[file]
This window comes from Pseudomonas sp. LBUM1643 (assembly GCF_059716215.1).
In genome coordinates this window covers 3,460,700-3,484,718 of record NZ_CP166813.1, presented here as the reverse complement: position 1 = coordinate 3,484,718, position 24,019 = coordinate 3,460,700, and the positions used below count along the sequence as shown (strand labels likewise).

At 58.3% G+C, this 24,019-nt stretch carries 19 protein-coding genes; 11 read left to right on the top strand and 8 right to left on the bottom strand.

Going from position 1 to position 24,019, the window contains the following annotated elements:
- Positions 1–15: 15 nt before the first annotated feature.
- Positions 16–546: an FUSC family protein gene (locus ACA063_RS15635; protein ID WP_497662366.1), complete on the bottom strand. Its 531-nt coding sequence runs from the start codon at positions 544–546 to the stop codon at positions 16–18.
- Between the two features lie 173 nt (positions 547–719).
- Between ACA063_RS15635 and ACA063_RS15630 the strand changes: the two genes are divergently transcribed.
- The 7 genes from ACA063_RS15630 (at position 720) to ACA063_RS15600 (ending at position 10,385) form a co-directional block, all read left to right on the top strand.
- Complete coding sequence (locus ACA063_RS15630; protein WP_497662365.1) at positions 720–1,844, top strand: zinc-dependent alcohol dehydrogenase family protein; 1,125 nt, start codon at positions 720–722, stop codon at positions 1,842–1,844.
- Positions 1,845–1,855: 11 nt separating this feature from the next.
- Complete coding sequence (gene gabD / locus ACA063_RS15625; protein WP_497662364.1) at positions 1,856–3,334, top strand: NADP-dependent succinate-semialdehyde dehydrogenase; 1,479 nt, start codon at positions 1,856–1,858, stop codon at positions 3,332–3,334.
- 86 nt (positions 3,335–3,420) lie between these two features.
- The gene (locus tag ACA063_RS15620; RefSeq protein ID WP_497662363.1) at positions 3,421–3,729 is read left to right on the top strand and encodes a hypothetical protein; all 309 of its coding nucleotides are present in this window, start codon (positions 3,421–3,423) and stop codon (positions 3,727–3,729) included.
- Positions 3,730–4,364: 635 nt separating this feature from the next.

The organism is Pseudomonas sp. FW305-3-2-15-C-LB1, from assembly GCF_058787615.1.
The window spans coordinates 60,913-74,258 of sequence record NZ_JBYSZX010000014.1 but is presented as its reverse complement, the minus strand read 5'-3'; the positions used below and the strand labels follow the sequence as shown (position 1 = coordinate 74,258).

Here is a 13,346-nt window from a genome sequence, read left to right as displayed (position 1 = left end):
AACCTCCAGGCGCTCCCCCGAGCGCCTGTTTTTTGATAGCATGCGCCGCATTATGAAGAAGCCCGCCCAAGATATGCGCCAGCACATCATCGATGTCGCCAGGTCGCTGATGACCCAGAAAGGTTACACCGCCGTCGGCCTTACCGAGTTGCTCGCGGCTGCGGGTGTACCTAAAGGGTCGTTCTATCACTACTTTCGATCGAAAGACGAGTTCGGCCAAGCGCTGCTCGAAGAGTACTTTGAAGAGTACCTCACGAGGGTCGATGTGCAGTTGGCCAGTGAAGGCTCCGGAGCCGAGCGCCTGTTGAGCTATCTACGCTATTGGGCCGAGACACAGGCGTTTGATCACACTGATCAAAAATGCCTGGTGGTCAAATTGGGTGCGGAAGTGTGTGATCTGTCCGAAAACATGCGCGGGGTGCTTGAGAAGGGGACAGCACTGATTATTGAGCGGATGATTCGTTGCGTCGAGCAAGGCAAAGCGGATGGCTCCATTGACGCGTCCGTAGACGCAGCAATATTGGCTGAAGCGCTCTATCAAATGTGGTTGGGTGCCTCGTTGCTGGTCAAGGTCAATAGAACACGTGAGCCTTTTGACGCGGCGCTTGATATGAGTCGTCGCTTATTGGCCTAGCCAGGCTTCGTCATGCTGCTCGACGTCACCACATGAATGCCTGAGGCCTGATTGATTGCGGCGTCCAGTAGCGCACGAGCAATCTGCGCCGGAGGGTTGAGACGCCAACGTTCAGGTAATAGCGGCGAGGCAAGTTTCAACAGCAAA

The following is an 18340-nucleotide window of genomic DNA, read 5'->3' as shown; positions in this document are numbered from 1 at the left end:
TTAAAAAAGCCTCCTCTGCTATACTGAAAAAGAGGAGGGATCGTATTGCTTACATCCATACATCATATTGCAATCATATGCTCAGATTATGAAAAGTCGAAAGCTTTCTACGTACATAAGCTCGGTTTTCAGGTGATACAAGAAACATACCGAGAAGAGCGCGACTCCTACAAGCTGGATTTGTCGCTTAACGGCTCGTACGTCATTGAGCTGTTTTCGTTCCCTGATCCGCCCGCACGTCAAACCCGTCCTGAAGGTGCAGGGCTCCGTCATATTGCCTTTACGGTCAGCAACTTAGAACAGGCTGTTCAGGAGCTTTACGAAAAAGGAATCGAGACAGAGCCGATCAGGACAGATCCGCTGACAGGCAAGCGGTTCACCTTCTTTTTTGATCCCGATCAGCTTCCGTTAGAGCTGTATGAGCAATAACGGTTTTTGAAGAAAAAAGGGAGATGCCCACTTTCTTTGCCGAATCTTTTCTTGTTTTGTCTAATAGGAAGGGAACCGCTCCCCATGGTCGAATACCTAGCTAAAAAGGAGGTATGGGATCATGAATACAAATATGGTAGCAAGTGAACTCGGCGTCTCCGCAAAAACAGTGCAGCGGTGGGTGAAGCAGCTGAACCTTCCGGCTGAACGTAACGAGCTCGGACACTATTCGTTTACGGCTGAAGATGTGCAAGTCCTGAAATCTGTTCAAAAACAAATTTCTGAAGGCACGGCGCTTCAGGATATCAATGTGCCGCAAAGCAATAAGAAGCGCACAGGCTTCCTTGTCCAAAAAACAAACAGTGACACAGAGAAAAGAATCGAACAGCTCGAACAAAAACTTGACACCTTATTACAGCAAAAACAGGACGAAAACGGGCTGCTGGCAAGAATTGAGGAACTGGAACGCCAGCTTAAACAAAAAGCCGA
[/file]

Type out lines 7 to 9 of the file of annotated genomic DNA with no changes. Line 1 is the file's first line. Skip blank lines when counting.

- Between the two features lie 173 nt (positions 547–719).
- Between ACA063_RS15635 and ACA063_RS15630 the strand changes: the two genes are divergently transcribed.
- The 7 genes from ACA063_RS15630 (at position 720) to ACA063_RS15600 (ending at position 10,385) form a co-directional block, all read left to right on the top strand.